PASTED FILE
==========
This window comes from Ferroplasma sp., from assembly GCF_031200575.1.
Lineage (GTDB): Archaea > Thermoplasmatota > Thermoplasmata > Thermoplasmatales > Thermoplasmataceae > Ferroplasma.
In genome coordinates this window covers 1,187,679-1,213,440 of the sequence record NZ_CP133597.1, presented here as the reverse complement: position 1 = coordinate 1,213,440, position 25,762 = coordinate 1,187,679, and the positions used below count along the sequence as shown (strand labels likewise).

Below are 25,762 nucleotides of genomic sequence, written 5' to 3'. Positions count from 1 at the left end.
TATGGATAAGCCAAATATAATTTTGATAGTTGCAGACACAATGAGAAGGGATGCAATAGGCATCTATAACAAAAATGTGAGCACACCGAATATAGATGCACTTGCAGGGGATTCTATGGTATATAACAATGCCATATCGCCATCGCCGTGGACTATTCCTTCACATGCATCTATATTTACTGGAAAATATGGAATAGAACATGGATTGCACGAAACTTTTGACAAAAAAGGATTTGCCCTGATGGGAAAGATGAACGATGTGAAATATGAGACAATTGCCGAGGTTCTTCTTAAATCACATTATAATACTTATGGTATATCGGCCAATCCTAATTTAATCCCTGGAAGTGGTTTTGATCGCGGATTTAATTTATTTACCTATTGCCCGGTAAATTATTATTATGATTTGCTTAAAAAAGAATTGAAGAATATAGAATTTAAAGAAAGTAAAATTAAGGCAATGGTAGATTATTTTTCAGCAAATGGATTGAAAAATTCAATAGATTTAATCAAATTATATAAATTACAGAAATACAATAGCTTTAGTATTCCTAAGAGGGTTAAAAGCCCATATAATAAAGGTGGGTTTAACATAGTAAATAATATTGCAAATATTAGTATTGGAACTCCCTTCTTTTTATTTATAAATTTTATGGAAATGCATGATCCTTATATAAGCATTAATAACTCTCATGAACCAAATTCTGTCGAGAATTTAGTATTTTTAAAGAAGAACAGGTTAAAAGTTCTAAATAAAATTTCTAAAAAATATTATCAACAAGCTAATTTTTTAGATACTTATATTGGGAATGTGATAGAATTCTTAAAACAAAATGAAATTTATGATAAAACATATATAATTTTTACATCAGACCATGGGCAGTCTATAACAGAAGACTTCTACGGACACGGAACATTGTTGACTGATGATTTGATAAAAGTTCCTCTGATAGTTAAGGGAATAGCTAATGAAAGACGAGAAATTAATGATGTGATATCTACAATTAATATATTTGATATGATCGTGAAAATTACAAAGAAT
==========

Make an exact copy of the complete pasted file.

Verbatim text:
This window comes from Ferroplasma sp., from assembly GCF_031200575.1.
Lineage (GTDB): Archaea > Thermoplasmatota > Thermoplasmata > Thermoplasmatales > Thermoplasmataceae > Ferroplasma.
In genome coordinates this window covers 1,187,679-1,213,440 of the sequence record NZ_CP133597.1, presented here as the reverse complement: position 1 = coordinate 1,213,440, position 25,762 = coordinate 1,187,679, and the positions used below count along the sequence as shown (strand labels likewise).

Below are 25,762 nucleotides of genomic sequence, written 5' to 3'. Positions count from 1 at the left end.
TATGGATAAGCCAAATATAATTTTGATAGTTGCAGACACAATGAGAAGGGATGCAATAGGCATCTATAACAAAAATGTGAGCACACCGAATATAGATGCACTTGCAGGGGATTCTATGGTATATAACAATGCCATATCGCCATCGCCGTGGACTATTCCTTCACATGCATCTATATTTACTGGAAAATATGGAATAGAACATGGATTGCACGAAACTTTTGACAAAAAAGGATTTGCCCTGATGGGAAAGATGAACGATGTGAAATATGAGACAATTGCCGAGGTTCTTCTTAAATCACATTATAATACTTATGGTATATCGGCCAATCCTAATTTAATCCCTGGAAGTGGTTTTGATCGCGGATTTAATTTATTTACCTATTGCCCGGTAAATTATTATTATGATTTGCTTAAAAAAGAATTGAAGAATATAGAATTTAAAGAAAGTAAAATTAAGGCAATGGTAGATTATTTTTCAGCAAATGGATTGAAAAATTCAATAGATTTAATCAAATTATATAAATTACAGAAATACAATAGCTTTAGTATTCCTAAGAGGGTTAAAAGCCCATATAATAAAGGTGGGTTTAACATAGTAAATAATATTGCAAATATTAGTATTGGAACTCCCTTCTTTTTATTTATAAATTTTATGGAAATGCATGATCCTTATATAAGCATTAATAACTCTCATGAACCAAATTCTGTCGAGAATTTAGTATTTTTAAAGAAGAACAGGTTAAAAGTTCTAAATAAAATTTCTAAAAAATATTATCAACAAGCTAATTTTTTAGATACTTATATTGGGAATGTGATAGAATTCTTAAAACAAAATGAAATTTATGATAAAACATATATAATTTTTACATCAGACCATGGGCAGTCTATAACAGAAGACTTCTACGGACACGGAACATTGTTGACTGATGATTTGATAAAAGTTCCTCTGATAGTTAAGGGAATAGCTAATGAAAGACGAGAAATTAATGATGTGATATCTACAATTAATATATTTGATATGATCGTGAAAATTACAAAGAAT